DeAndre Jordan goes up for a breakaway dunk. (Stephen Dunn / Getty Images )
It was halftime of the Clippers-Portland Trail Blazers game Thursday night and DeAndre Jordan was in the midst of having another impressive outing.
That prompted a bold comment from TNT NBA analyst Shaquille O'Neal.
"I'm going on the record. The best center in the West right now is DeAndre Jordan," O'Neal said. "You heard it here first."
Well, file that under Shaquille O'Neal hyperbole, but Jordan has made people take notice of him with his improved play at center for the Clippers.
The best center in the league does play in Los Angeles, every critic seems to agree, and that's Lakers center Dwight Howard.
Still, it was the type of compliment Jordan had not heard in his first four years in the NBA.
He just put together back-to-back games in which he had 21 points on eight-for-10 shooting against Portland and 20 points on 10-for-12 shooting against San Antonio, prompting O'Neal's comments.
"That's always good to hear. I appreciate that," Jordan said when told about O'Neal's comment. "But at the same time, I can't get complacent. I have to keep working hard. We all want to continue to get better. So, I love the compliment, but that's only going to make me work harder."
O'Neal wasn't done talking about Jordan.
"I don't know what all the other big guys were doing this summer, but I know what DeAndre Jordan was doing…He was working on his game," O'Neal said on the TNT telecast. "He's playing like a real big man, taking his time and going right over the top. Nothing can stop him in this game."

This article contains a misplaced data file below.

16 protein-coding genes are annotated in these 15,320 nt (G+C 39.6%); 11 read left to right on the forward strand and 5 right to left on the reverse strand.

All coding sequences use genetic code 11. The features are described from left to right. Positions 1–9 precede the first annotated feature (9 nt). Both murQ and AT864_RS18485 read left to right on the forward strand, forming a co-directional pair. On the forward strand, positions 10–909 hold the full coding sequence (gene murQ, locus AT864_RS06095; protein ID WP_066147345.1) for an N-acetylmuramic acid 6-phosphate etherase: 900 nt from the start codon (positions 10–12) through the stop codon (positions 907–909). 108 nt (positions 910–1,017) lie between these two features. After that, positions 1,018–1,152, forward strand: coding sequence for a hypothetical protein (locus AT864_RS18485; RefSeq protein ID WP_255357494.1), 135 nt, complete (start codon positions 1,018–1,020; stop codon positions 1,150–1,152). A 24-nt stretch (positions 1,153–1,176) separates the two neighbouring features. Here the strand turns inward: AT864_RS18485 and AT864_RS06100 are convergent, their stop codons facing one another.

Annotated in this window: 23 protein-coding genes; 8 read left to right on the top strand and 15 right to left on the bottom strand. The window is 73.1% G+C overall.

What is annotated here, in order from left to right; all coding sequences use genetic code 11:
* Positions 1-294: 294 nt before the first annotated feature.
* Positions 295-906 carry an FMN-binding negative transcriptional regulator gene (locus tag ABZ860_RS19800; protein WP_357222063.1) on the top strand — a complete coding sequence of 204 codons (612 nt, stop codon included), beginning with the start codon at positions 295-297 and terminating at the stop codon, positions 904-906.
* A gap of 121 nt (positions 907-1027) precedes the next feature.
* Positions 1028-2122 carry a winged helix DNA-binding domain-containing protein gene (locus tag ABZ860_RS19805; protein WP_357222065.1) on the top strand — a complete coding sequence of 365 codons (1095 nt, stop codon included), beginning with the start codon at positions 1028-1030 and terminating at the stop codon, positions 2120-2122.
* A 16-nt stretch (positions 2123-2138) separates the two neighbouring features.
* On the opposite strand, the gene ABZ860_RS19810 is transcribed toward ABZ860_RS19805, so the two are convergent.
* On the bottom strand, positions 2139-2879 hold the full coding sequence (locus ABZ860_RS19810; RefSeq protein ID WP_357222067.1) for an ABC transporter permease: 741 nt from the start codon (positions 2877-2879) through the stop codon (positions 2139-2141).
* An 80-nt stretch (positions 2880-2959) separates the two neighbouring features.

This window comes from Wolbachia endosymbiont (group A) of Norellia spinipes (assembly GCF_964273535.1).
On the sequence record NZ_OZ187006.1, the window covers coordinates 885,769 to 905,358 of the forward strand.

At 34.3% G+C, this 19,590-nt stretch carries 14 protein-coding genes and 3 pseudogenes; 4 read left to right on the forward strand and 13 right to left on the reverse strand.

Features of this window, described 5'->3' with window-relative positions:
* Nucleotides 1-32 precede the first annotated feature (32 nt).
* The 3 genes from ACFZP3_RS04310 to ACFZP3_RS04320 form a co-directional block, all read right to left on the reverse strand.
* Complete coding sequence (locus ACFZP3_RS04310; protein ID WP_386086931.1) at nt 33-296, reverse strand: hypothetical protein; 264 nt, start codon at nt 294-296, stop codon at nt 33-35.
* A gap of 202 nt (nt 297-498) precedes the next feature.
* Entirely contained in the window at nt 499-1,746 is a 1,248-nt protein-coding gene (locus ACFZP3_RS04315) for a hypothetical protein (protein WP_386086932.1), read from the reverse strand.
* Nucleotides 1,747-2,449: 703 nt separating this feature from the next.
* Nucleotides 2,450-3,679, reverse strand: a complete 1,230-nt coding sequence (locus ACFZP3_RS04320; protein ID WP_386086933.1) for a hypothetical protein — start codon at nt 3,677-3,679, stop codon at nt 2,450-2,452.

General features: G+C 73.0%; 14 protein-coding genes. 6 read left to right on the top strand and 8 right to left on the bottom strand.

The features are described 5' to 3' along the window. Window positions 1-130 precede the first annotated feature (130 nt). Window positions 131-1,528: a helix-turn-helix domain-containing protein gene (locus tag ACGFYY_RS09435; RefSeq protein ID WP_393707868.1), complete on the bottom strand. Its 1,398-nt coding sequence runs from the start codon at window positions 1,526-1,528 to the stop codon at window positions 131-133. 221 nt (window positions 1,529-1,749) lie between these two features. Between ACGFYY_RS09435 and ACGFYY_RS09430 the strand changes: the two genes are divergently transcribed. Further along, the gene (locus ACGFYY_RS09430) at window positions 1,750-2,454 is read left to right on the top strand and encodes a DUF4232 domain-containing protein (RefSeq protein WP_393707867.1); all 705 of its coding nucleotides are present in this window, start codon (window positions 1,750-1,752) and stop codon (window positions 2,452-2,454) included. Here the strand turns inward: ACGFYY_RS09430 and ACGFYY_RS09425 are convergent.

The 6-foot-11, 265-pound Jordan has developed a nice running hook with his left and right hands.
He now can post up with authority and seems to know what he wants to do when he gets the ball down low.
He's averaging 11.8 points on 75% shooting, 7.5 rebounds and 2.5 blocked shots per game.
"We all worked our [butts] off this summer," Jordan said. "Everybody in this locker room."
Jordan has found a mentor in 15-year veteran Chauncey Billups.
The two talk every day, with Billups constantly encouraging Jordan, telling his young teammate that he has the skill and athleticism to be a force in the NBA.
Now Billups just wants Jordan to be consistent.
"Whether he has 20 points or four points, whether he's five for seven from the free-throw line or 0 for 8, none of that should affect defensively what he does," Billups said. "And none of that should affect his mood and his attitude in the locker room.
"He can't be up and down. You have to be the same way at all time and you have to keep working on that. And it's going to get better, man, and he's going to be a player where they are going to look at him and say, 'That's not the same DeAndre Jordan that we knew.' Which is already starting to happen."